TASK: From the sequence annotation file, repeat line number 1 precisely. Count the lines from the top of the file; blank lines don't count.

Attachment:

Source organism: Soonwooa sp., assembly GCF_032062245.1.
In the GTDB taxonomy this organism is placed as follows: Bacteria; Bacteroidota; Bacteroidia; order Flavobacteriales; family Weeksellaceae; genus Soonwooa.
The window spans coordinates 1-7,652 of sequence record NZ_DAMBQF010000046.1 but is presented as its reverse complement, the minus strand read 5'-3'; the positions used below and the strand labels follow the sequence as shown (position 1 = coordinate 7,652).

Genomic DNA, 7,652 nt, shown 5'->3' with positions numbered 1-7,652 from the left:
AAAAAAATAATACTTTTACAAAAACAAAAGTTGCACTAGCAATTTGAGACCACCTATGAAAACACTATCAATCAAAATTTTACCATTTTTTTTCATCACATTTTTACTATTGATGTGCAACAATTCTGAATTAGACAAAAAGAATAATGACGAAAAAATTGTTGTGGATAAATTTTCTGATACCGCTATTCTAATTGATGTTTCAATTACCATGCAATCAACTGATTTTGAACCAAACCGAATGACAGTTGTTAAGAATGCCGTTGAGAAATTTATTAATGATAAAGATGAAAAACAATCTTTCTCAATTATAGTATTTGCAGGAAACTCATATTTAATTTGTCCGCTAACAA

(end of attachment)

Source organism: Soonwooa sp., assembly GCF_032062245.1.